20 Dec 2022

Sunbed operators caught ignoring melanoma risks

8:30 pm on 20 December 2022
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Sunbeds greatly increase melanoma risks. Photo: 123RF

Sunbed operators have been caught rejecting official health advice and letting people with very fair skin - so at higher risk of melanoma - use their services.

Consumer NZ says a recent 'mystery shop' uncovered seven outlets willing to let people with 'type 1' fair skin use sunbeds, exposing them to UV radiation stronger than that from the sun.

"People who use a sunbed have a 20 percent greater risk of melanoma than people who have never used a sunbed," Consumer's Belinda Castles said.

"The risk is even greater for fair-skinned people; they should never use a sunbed because of the significant risk posed."

According to the Ministry of Health sunbeds should not be used by anyone that has "pale skin that doesn't tan easily, or lots of freckles and moles" or that "have had skin cancer before".

There is a questionnaire to determine what type of skin someone has.

"The questionnaire asks about genetic factors, such as eye, hair and skin colour, reaction to sun exposure, and tanning habits," Castles said. "Points are allocated for each question and the total score determines a person's skin type. A score of 0 to 7 is skin type 1."

The ministry said people with type 1 skin should never use a sunbed, but its formal guidelines are only voluntary.

Consumer NZ visited sunbed operators in Auckland, Christchurch and Wellington.

Two of the eight operators in Auckland let a fair-skinned mystery shopper use a sunbed, despite their skin.

Two operators in Christchurch told sunbed users to "take it slowly, but they shouldn't have been allowed one at all", while half of all Wellington sunbed operators were happy to ignore the guidelines.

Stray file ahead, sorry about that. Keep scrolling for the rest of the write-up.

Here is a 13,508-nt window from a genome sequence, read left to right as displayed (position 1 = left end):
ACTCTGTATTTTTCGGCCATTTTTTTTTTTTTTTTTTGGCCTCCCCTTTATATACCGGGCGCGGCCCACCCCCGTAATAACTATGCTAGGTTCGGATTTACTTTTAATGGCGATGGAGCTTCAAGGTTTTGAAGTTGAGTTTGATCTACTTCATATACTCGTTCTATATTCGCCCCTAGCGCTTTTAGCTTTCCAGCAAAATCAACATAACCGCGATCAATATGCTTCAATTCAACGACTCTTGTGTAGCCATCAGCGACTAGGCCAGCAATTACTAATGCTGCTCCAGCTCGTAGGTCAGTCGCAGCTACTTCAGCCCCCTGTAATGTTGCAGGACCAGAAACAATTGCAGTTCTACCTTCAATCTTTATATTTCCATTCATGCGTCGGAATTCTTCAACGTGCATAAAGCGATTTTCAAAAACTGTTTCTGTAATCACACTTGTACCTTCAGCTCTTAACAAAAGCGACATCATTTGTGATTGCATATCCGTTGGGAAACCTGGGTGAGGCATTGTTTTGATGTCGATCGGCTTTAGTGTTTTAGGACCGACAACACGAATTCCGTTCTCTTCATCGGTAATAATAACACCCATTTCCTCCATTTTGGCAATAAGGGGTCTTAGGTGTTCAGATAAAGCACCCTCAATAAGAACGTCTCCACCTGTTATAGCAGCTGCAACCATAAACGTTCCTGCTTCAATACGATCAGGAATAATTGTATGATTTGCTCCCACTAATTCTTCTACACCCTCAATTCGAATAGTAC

"One Wellington operator didn't provide a consent form or skin assessment," Castles said. "Two other operators in the capital provided dodgy advice about the length of time our shopper could spend on a sunbed."

Three operators ignoring the guidelines are repeat offenders, caught in previous Consumer NZ stings - in Auckland they were HeadStart Total Body in Glen Eden and Sunset Tan in Mt Eden, and in Wellington, Classic Tan and Beauty on Lambton Quay.

A similar operation in 2018 found half of all operators flouting the recommendations.

Renewed call for total ban

Consumer NZ wants sunbeds banned.

They already are in Australia, which has the highest rate of melanoma in the world. New Zealand is second, but number one when it comes to deaths. More than 350 Kiwis die of it every year, accounting for more than 80 percent of all skin cancer deaths.

In some parts of New Zealand, such as Auckland, there are formal licensing requirements for sunbed operators.

The World Health Organization says if started before the age of 35, the risk is 75 percent stronger.

Commercial sunbed operators have been banned from letting people under 18 use them since 2017. None of the outlets targeted in the latest sting let an underage shopper in.

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